Academic journal article Health Care Financing Review

Effects of Managed Care on Southern Youths' Behavioral Services Use

Academic journal article Health Care Financing Review

Effects of Managed Care on Southern Youths' Behavioral Services Use

Article excerpt

INTRODUCTION

Since the early 1990s, States have worked at varying speeds to incorporate the principles and practices of managed care for their Medicaid populations. The hope has been that by changing the patterns of service utilization to emphasize preventive care and reduce providers' financial incentives to extend treatment unnecessarily, States would achieve improvements in health at lower cost. The lingering concern in managed care systems is that firms or doctors accrue cost savings for any service withheld, regardless of its benefit to consumers.

Concurrently, the Nation witnessed a great expansion in the volume of health care data collected and a reduction in the cost of data storage and processing. This reduction in research costs has provided hope that statistical analysis of policy changes will protect patient safety and provide a means of evaluating the consequences of system changes like the shift to managed care. Thus, efforts like the Health Plan Employer Data and Information Set (HEDIS[R]) program by the National Committee on Quality Assurance (NCQA) have emerged as a means of using existing data to monitor health insurance systems.

This article evaluates the effects of a switch to managed behavioral health care in Tennessee's Medicaid Program, focusing on the experiences of children between 4-17 years of age, in contrast to a State which remained FFS, Mississippi. The analyses adjust for other demographic characteristics that might explain variation over time. Our work represents an important contribution for several reasons. First, few State-level data analyses have examined behavioral health services, and fewer still have focused on children and adolescents. Second, the length of the time series for this analysis is 8 years. Prior studies have tended to use at most 3 years, and typically only 1 or 2. This longer time perspective allows investigation of long-term trends in the Medicaid system. Third, our data cover the time period during which managed care started in earnest through Section 1115 waivers from the former Health Care Financing Administration.

BACKGROUND

Two decades of research on Medicaid have used claims, encounter, and enrollment data to examine the effects of changes in policy on service utilization and costs of treatment. A large portion of this work focused specifically on risk-adjustment and capitation ratesetting, a natural path because managed care was the dominant policy change of the past two decades and developing a budget-neutral yet profit-making set of capitation rates is the fundamental cost problem for States and managed care firms, respectively. Another focus of research with these data has been patterns of utilization among Medicaid enrollees. One branch has followed the economics literature and interest in demand for medical and mental health services (Manning et al., 1987), while another assessed so-called performance indicators or benchmarks for service utilization as a basis for assuring quality of care and contract enforcement. Groups like the NCQA, which produces the HEDIS[R] measures (National Committee for Quality Assurance, 2003), and the Children's Mental Health Benchmarking Project (Perlman et al., 1999) examine differences in the rates of common services and assess patterns of service use in relation to standards of care (e.g., use of outpatient services following a hospital discharge). Similar efforts are supported through Federal agencies (Mental Health Statistics Improvement Program, 1996; Garnick et al., 2002). While the ultimate research interests differ across these areas, common to them are fundamental questions about the probability of using services among different populations.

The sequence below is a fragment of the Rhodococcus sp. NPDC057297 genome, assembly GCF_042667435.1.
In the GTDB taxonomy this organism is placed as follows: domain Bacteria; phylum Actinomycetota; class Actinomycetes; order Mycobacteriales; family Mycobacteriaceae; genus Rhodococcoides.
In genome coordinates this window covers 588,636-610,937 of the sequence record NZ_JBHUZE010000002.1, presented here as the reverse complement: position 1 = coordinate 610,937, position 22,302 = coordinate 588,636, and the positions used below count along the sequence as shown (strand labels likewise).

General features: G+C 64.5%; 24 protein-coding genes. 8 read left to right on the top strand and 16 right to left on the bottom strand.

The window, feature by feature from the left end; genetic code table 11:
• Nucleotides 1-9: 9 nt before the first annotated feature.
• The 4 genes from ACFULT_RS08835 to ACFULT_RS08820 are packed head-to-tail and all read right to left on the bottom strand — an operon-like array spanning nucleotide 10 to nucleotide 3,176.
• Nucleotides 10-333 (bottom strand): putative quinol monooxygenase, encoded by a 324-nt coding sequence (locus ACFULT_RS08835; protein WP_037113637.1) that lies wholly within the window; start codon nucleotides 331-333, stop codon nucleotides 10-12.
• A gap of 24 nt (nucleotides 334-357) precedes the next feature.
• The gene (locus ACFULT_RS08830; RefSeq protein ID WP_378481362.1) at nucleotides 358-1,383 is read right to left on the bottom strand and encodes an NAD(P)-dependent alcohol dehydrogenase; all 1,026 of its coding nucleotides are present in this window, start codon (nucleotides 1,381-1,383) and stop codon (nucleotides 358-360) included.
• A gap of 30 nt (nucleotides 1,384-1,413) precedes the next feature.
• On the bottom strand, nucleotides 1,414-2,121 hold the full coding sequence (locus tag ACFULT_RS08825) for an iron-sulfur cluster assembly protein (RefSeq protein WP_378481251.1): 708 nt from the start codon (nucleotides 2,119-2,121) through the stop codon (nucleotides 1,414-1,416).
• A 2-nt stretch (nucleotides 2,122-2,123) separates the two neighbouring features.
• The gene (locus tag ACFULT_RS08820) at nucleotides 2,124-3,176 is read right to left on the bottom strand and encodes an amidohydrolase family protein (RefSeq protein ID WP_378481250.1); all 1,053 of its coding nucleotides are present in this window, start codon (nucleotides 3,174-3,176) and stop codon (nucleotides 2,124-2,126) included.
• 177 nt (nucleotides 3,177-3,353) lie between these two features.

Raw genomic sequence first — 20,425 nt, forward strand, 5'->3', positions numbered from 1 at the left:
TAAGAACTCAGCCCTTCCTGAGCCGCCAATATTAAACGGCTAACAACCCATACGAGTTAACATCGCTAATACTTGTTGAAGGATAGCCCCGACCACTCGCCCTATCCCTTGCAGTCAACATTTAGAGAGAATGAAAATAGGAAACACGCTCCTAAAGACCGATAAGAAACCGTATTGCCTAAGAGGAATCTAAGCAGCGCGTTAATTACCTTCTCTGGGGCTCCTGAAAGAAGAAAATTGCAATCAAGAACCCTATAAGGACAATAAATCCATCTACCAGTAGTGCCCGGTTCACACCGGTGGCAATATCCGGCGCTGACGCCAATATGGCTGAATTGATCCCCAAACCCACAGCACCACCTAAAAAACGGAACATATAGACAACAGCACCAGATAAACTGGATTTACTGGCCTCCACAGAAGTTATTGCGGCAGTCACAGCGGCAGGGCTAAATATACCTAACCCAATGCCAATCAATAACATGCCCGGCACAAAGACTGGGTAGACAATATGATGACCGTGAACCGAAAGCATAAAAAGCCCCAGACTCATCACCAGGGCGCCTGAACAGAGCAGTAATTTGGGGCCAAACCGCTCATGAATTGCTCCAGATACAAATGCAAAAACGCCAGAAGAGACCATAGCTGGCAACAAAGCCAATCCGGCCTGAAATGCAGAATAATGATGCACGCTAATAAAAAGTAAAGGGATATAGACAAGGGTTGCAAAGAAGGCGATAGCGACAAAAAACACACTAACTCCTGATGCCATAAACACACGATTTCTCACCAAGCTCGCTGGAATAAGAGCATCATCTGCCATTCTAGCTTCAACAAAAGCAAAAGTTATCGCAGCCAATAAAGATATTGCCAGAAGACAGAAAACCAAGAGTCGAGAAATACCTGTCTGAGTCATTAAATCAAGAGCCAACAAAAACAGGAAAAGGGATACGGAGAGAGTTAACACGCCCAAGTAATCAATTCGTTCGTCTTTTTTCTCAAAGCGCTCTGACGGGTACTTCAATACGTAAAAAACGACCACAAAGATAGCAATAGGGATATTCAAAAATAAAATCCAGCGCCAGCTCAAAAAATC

Hutchinson and Foster (2002) reviewed the Medicaid managed behavioral health care literature as it pertains to children and concluded, with respect to service use outcomes, that managed care raised overall access (probability of service use), reduced use of inpatient services, increased use of case management care, and had ambiguous effects on the use of outpatient services. …

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